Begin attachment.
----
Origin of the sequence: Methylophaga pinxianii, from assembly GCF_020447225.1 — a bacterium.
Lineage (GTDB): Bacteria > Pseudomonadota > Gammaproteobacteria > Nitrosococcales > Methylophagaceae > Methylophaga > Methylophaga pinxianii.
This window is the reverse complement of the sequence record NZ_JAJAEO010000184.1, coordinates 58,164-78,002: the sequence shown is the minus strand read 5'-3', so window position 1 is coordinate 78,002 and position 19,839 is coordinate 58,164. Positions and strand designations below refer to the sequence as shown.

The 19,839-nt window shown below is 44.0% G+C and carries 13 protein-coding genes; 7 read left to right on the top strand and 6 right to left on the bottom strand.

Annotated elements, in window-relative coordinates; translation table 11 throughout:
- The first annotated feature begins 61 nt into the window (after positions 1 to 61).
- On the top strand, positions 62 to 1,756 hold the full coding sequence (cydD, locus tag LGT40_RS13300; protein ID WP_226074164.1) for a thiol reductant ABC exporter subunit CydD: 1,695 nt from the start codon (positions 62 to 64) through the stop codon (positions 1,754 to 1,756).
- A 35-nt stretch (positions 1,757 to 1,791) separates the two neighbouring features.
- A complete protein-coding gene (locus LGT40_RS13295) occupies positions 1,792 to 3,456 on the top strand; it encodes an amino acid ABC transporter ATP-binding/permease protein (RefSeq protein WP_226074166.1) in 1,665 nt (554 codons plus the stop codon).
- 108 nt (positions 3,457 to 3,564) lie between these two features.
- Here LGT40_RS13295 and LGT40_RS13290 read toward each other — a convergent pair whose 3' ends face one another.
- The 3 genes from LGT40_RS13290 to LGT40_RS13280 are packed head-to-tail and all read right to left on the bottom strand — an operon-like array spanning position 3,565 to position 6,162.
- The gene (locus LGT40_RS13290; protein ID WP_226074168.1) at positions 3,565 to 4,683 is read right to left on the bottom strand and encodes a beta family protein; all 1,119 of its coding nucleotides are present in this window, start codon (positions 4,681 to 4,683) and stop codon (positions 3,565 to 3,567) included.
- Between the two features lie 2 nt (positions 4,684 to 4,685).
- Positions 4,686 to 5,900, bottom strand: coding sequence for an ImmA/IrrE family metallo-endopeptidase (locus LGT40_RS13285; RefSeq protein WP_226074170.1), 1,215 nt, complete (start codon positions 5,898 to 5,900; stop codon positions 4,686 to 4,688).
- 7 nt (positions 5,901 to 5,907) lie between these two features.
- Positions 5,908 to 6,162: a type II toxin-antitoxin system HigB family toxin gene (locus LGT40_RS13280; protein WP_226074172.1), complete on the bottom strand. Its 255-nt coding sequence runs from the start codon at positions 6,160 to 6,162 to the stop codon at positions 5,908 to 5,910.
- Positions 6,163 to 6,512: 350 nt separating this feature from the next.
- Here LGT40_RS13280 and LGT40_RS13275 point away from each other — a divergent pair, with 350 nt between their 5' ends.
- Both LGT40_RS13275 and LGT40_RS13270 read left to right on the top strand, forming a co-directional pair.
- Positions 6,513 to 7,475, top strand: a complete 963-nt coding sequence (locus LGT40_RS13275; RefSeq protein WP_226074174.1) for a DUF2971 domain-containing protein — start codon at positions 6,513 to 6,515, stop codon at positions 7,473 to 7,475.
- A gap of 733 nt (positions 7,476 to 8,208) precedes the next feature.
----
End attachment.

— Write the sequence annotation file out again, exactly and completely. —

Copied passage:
Origin of the sequence: Methylophaga pinxianii, from assembly GCF_020447225.1 — a bacterium.
Lineage (GTDB): Bacteria > Pseudomonadota > Gammaproteobacteria > Nitrosococcales > Methylophagaceae > Methylophaga > Methylophaga pinxianii.
This window is the reverse complement of the sequence record NZ_JAJAEO010000184.1, coordinates 58,164-78,002: the sequence shown is the minus strand read 5'-3', so window position 1 is coordinate 78,002 and position 19,839 is coordinate 58,164. Positions and strand designations below refer to the sequence as shown.

The 19,839-nt window shown below is 44.0% G+C and carries 13 protein-coding genes; 7 read left to right on the top strand and 6 right to left on the bottom strand.

Annotated elements, in window-relative coordinates; translation table 11 throughout:
- The first annotated feature begins 61 nt into the window (after positions 1 to 61).
- On the top strand, positions 62 to 1,756 hold the full coding sequence (cydD, locus tag LGT40_RS13300; protein ID WP_226074164.1) for a thiol reductant ABC exporter subunit CydD: 1,695 nt from the start codon (positions 62 to 64) through the stop codon (positions 1,754 to 1,756).
- A 35-nt stretch (positions 1,757 to 1,791) separates the two neighbouring features.
- A complete protein-coding gene (locus LGT40_RS13295) occupies positions 1,792 to 3,456 on the top strand; it encodes an amino acid ABC transporter ATP-binding/permease protein (RefSeq protein WP_226074166.1) in 1,665 nt (554 codons plus the stop codon).
- 108 nt (positions 3,457 to 3,564) lie between these two features.
- Here LGT40_RS13295 and LGT40_RS13290 read toward each other — a convergent pair whose 3' ends face one another.
- The 3 genes from LGT40_RS13290 to LGT40_RS13280 are packed head-to-tail and all read right to left on the bottom strand — an operon-like array spanning position 3,565 to position 6,162.
- The gene (locus LGT40_RS13290; protein ID WP_226074168.1) at positions 3,565 to 4,683 is read right to left on the bottom strand and encodes a beta family protein; all 1,119 of its coding nucleotides are present in this window, start codon (positions 4,681 to 4,683) and stop codon (positions 3,565 to 3,567) included.
- Between the two features lie 2 nt (positions 4,684 to 4,685).
- Positions 4,686 to 5,900, bottom strand: coding sequence for an ImmA/IrrE family metallo-endopeptidase (locus LGT40_RS13285; RefSeq protein WP_226074170.1), 1,215 nt, complete (start codon positions 5,898 to 5,900; stop codon positions 4,686 to 4,688).
- 7 nt (positions 5,901 to 5,907) lie between these two features.
- Positions 5,908 to 6,162: a type II toxin-antitoxin system HigB family toxin gene (locus LGT40_RS13280; protein WP_226074172.1), complete on the bottom strand. Its 255-nt coding sequence runs from the start codon at positions 6,160 to 6,162 to the stop codon at positions 5,908 to 5,910.
- Positions 6,163 to 6,512: 350 nt separating this feature from the next.
- Here LGT40_RS13280 and LGT40_RS13275 point away from each other — a divergent pair, with 350 nt between their 5' ends.
- Both LGT40_RS13275 and LGT40_RS13270 read left to right on the top strand, forming a co-directional pair.
- Positions 6,513 to 7,475, top strand: a complete 963-nt coding sequence (locus LGT40_RS13275; RefSeq protein WP_226074174.1) for a DUF2971 domain-containing protein — start codon at positions 6,513 to 6,515, stop codon at positions 7,473 to 7,475.
- A gap of 733 nt (positions 7,476 to 8,208) precedes the next feature.